I’m rich. You must be, too.

“Let me tell you about the very rich,” the novelist F. Scott Fitzgerald wrote in the 1920s. “They are different from you and me.”

“Yes,” his friend and rival Ernest Hemingway replied. “They have more money.”

Hemingway’s retort may be apocryphal, but the point is indisputable. Then as now, the rich have much more money than you and me, and they have more money in part because they don’t give it away. The very wealthy are disproportionately opposed to any policy—including tax policies—that would redistribute wealth more equitably.

This makes sense from a purely economic perspective. Such redistribution policies do not serve the self-interest of those who have, so the wealthy align themselves with political parties that oppose wealth redistribution.

But is there more to it than rational self-interest? Perhaps so, says psychological scientist Rael Dawtry of the University of Kent, UK. Working with colleagues at Kent and the University of Aukland, Dawtry has been studying a psychological mechanism called social sampling, which may play an important part in reinforcing attitudes and policies favoring the preservation of wealth.

Social sampling is one way we all assess the world. We don’t have accurate information about everyone, so we sample from our own social circle. The problem is that this sample of the world may not actually be representative of the larger world, so we get a skewed sense of others’ lives. This, Dawtry suggests, may be going on with wealth. That is, the wealthy live in a rather insular sub-society, where most everyone is affluent. Based on their own experience and their impression of neighbors and colleagues who are just as well off, they calculate that wealth in the larger society is much higher than it is in fact. This misperception gets more distorted the wealthier one becomes, and it leads down the road to distorted attitudes—that the world is fairer than it is in fact—and ultimately to anti-egalitarian political and policy views.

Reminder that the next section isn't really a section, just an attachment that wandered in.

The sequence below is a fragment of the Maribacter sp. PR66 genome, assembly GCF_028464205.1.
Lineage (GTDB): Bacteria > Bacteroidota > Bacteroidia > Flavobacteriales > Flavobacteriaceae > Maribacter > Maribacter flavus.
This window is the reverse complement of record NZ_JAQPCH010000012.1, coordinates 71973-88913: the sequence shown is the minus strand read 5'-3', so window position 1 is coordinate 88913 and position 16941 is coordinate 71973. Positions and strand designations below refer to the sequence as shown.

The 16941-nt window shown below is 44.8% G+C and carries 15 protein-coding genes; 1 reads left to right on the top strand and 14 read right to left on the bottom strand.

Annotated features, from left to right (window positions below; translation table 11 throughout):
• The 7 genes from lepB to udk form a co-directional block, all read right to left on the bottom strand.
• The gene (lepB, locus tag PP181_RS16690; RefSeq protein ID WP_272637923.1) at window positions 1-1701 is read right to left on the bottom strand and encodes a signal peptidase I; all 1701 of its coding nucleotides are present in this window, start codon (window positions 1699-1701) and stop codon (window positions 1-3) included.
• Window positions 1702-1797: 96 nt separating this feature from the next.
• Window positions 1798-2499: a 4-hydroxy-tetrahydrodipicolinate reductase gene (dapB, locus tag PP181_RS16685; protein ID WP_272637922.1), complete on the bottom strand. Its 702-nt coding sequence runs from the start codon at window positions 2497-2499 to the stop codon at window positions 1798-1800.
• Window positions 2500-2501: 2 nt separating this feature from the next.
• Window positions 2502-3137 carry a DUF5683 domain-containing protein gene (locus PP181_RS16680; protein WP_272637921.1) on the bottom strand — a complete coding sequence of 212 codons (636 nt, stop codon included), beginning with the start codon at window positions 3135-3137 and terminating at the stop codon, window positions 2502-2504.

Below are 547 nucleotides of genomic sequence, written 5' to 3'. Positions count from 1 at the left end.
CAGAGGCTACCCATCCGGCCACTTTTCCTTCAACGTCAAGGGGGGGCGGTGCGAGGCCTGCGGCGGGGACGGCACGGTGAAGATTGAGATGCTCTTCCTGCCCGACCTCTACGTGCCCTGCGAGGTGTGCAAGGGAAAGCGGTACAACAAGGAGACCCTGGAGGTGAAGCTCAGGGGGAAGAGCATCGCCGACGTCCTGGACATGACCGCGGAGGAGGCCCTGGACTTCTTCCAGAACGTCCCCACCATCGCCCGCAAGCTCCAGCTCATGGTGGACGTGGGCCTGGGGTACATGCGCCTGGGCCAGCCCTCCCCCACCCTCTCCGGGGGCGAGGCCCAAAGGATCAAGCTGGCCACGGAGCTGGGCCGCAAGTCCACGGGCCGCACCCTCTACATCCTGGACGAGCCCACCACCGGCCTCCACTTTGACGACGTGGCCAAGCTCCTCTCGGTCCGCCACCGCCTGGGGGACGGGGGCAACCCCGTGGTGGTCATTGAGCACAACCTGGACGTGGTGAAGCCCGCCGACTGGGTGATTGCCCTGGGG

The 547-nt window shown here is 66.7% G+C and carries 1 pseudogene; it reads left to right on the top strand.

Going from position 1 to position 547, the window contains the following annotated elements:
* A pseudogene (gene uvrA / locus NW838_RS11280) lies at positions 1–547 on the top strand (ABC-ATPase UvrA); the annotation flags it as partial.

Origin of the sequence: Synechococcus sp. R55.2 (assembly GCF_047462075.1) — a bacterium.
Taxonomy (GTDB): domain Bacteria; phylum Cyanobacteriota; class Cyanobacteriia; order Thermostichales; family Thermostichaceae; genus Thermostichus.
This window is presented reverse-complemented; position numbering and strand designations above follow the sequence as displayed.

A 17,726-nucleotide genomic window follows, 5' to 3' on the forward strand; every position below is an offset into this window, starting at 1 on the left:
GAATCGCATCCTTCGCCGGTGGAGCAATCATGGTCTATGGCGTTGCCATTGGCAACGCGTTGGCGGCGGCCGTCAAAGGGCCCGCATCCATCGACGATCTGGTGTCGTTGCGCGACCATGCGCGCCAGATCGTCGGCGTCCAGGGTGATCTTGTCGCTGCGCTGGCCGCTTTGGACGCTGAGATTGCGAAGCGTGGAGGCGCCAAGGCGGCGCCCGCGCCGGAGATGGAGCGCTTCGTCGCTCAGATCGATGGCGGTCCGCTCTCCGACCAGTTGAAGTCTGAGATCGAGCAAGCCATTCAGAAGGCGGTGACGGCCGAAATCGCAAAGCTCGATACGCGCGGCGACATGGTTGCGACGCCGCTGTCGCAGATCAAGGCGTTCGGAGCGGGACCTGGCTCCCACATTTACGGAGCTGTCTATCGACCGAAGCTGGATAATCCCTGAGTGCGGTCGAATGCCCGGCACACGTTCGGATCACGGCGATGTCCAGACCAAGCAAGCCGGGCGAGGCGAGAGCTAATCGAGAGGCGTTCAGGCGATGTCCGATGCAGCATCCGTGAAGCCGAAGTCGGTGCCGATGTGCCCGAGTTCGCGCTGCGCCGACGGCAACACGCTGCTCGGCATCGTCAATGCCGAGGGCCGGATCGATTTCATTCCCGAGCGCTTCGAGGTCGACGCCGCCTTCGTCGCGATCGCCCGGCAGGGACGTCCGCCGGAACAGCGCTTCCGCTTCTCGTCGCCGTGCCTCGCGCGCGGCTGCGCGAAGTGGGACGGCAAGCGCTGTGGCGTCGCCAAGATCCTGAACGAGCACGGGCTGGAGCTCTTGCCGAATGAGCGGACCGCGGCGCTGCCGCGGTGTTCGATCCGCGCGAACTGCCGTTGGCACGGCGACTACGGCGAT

At least that’s the scientists’ hypothesis, which they decided to test in a couple studies. They asked a group of middle-aged Americans their own household income, and then asked them to estimate the distribution of incomes in their immediate social circle and in the wider population. They also answered questions about how fair and satisfactory their perceived society to be, and finally they indicated whether or not they supported efforts to redistribute wealth through taxes on the rich. In different versions of this study, the scientists controlled for political views and for perceived self-interest, so they could measure the effects of sampling over and above these more obvious influences.

The results supported the scientists’ hypothesis. Personal income clearly shaped views on tax policy, but in a roundabout way. That is, wealthier (relative to poorer) Americans reported moving in wealthier social circles, and extrapolated from this experience in estimating average wealth across America. In turn, these estimates led to perceived fairness of wealth distribution in America—and to opposition to redistributive tax policies. Dawtry and colleagues ran other versions of this study—including one in New Zealand—with the same basic conclusion.

Let’s be clear. The findings confirmed the obvious—that self-interest and ideology are important contributors to the differing economic attitudes of wealthy and poor. But they also demonstrated the importance of another, less obvious psychological mechanism, social sampling. These results suggest that the rich and the poor do not simply have different views about wealth redistribution. They subjectively experience living in different worlds. Thus, in the relatively affluent American inhabited by wealthier Americans, there is less need to distribute wealth more equally.

These findings, reported in a forthcoming issue of the journal Psychological Science, are not particularly hopeful. Indeed, the scientists see this psychological phenomenon as antagonistic to political efforts to reduce inequality. As inequality grows—as it has been over decades—wealth is more concentrated geographically, creating enclaves of political perception and preference.

What’s more, the human tendency to sample undermines rational political thought. It assumes one’s small social circle is representative of wider society, creating a “false consciousness.” Such biased thinking makes it very difficult to realistically appraise economic realities—or in the end to engage in rational decision making.

Follow Wray Herbert’s reporting on psychological science in The Huffington Post and on Twitter at @wrayherbert.

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